Despite the Bega Valley being a welcome community for refugees, there is no longer an option for migrants in the area to learn English face-to-face through a government program.
A multicultural group has claimed the closure of the Adult Migrant and English Program (AMEP) could drive those still learning the language away from the region and into metropolitan areas.
“Language is very important for people’s future,” director of South East Multicultural Services John Gunn said.
“Many refugees fled with only what they had in their hands, they’ve escaped wars, so when they get to Australia they have very little.
“One support has been the AMEP.”
The AMEP is a voluntary program available to all eligible permanent visa holders, 18 years of age or over, who do not have a functional level of English language proficiency, as well as some temporary visa holders.
TAFE NSW held the contract to run the program for most of the South East until June last year, when Navitas English was awarded the contract for the Bega region from the Department of Education and Training and subcontracted its services through MAX Solutions.
Over the year from July 2017 to June 2018 there were six clients accessing the AMEP in Bega, four who were participating via distance learning delivered by TAFE.
“The AMEP is a demand-driven program where service providers require reasonable class numbers to be financially viable to operate,” a spokesperson from the Department of Education and Training said.
The department received a request from Navitas English to close the Bega site due to these low client numbers and on June 30, 2018, the site was closed.
Mr Gunn said it was “often claimed” not enough people attended the AMEP program, but TAFE already had a strong relationship with the community so could attract migrants more easily than by moving it to a new organisation.
Information provided by MAX Solutions showed under the previous contract – July 1, 2014 to June 30, 2017 - there were about 20 new and continuing students per year who participated in AMEP in the Bega area, with an average of two clients participating via distance learning each year.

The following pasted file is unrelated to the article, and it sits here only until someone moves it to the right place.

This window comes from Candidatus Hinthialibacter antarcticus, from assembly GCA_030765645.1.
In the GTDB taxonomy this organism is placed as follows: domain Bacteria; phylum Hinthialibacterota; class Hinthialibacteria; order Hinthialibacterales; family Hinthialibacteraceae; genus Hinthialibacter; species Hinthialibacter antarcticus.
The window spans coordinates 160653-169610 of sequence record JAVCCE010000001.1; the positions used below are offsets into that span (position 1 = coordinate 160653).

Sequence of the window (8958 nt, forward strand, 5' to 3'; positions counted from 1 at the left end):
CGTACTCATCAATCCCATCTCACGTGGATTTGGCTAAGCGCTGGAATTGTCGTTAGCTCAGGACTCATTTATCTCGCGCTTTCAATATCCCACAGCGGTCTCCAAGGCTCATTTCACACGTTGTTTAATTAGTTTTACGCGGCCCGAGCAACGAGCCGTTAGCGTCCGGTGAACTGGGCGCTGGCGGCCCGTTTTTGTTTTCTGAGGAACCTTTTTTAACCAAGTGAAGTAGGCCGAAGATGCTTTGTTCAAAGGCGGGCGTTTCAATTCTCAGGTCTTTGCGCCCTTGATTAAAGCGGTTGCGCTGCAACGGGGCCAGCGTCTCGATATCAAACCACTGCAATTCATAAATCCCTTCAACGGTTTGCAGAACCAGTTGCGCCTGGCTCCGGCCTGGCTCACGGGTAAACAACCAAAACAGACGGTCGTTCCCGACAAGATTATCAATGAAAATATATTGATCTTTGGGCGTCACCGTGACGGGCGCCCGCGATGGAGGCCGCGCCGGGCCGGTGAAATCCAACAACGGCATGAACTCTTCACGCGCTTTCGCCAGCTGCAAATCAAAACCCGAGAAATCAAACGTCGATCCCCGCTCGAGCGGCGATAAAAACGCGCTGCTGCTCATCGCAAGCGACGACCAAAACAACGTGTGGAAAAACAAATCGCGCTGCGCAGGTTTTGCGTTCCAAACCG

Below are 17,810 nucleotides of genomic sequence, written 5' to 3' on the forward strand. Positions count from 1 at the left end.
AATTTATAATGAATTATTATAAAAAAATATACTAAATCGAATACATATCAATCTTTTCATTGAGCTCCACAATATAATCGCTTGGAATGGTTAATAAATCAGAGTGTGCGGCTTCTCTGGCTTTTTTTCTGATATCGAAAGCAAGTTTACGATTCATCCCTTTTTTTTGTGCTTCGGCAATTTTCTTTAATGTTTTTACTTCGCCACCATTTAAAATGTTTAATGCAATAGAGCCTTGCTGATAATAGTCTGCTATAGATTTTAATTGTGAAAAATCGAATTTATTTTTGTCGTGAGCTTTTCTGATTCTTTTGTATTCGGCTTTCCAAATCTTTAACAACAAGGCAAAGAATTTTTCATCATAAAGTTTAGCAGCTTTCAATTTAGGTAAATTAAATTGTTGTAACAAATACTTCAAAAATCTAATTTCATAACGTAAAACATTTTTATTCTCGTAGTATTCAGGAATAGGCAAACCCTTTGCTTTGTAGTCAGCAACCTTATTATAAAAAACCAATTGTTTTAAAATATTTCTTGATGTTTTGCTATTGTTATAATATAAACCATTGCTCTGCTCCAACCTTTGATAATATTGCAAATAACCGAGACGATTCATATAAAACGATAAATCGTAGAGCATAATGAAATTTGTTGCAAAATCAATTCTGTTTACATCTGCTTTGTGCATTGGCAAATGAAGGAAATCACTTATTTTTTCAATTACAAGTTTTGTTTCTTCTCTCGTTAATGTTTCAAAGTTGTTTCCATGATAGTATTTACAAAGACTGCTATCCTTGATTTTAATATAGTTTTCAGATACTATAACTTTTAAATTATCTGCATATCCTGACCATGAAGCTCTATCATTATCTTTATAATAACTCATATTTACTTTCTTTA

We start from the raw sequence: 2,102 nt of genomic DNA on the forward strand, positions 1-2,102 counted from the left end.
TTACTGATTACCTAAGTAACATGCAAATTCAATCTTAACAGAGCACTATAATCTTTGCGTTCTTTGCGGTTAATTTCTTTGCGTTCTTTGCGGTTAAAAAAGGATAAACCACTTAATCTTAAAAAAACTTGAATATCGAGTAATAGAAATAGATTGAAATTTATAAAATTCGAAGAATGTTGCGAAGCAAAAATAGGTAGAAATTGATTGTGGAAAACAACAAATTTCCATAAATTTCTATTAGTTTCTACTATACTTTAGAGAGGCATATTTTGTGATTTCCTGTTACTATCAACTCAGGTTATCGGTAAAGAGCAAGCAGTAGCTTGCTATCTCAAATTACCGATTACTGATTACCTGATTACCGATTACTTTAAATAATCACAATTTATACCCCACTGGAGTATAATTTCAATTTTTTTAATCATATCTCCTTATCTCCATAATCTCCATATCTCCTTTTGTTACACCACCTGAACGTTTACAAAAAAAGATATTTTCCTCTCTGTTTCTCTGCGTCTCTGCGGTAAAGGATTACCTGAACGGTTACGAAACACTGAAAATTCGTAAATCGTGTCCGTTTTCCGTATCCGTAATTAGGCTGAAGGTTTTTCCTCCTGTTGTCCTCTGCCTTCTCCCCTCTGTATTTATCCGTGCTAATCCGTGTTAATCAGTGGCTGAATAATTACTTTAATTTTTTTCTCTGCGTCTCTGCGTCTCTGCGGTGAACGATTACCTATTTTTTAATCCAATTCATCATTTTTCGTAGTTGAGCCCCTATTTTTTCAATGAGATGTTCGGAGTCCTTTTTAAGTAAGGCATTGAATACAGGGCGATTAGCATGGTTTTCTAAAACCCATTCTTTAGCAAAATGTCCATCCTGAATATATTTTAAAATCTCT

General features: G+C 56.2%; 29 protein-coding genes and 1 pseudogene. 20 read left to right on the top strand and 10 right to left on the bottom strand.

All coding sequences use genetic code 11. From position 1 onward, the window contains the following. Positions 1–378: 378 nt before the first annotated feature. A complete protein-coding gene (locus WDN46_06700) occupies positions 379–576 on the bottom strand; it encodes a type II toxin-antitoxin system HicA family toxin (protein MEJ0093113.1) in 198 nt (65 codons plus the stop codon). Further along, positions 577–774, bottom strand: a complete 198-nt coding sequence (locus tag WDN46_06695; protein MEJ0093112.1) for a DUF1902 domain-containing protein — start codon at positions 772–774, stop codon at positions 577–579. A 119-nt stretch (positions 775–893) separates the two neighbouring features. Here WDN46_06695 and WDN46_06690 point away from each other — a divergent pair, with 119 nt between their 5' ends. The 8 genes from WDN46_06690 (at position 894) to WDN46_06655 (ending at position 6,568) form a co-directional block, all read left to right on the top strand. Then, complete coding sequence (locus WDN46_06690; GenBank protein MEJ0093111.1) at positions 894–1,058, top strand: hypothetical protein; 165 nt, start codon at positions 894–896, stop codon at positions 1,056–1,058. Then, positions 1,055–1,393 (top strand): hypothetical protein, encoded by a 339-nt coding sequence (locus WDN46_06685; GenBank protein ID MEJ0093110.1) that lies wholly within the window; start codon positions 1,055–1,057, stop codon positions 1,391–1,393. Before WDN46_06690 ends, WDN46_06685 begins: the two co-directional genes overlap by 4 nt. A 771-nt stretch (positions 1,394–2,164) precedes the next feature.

Mr Gunn said the first thing the closure of the Bega site had done was limit the potential of migrants in the region.
A lot of people have the skills, the passion, but they’re limited by language. A lot have degrees, but language is not easy as an adult to pick up.South East Multicultural Services director John Gunn
“A lot of people have the skills, the passion, but they’re limited by language. A lot have degrees, but language is not easy as an adult to pick up,” he said.
“We often find people feel more isolated because of that lack of communication.”
He said the closure of the AMEP in some areas had meant other groups – such as the Social Justice Advocates and Bega Valley Rural Australians for Refugees – had to pick up English instruction themselves.
“We need to continue to make the connections with the new arrivals and continue to give them support otherwise they move to where they can receive support, which is cities,” Mr Gunn said.
When the AMEP was run at TAFE it made it easier for migrants to find work due to the “wrap around services”, Mr Gunn said, such as a careers adviser and work placement programs.
“Employment will save the government a lot of money, it will give people a future and it will be encouraging for their families,” he said.
“If we look at language as a way to participate in the economy then it’s a benefit to all.”
Mr Gunn said migrants “bring an economy with them” as well as boost local services, which was what had happened in such regional towns as Griffith and Wagga Wagga which had large multicultural communities.
While some claimed migrants should not move into regional communities due to a lack of jobs, he said there were jobs, but “not necessarily jobs others want”.
“It’s not competing with the community, it’s helping the community,” he said.
“Bega has been very supportive, it’s a place of welcome. The council is very keen, the community is very keen. But it’s sad if [migrants are] losing the potential to come here.”
A MAX Solutions spokesperson said the AMEP offered distance learning.
They said the distance learning service provider who delivers AMEP nationally was TAFE NSW and could be contacted by calling 1300 362 418 or emailing firstname.lastname@example.org.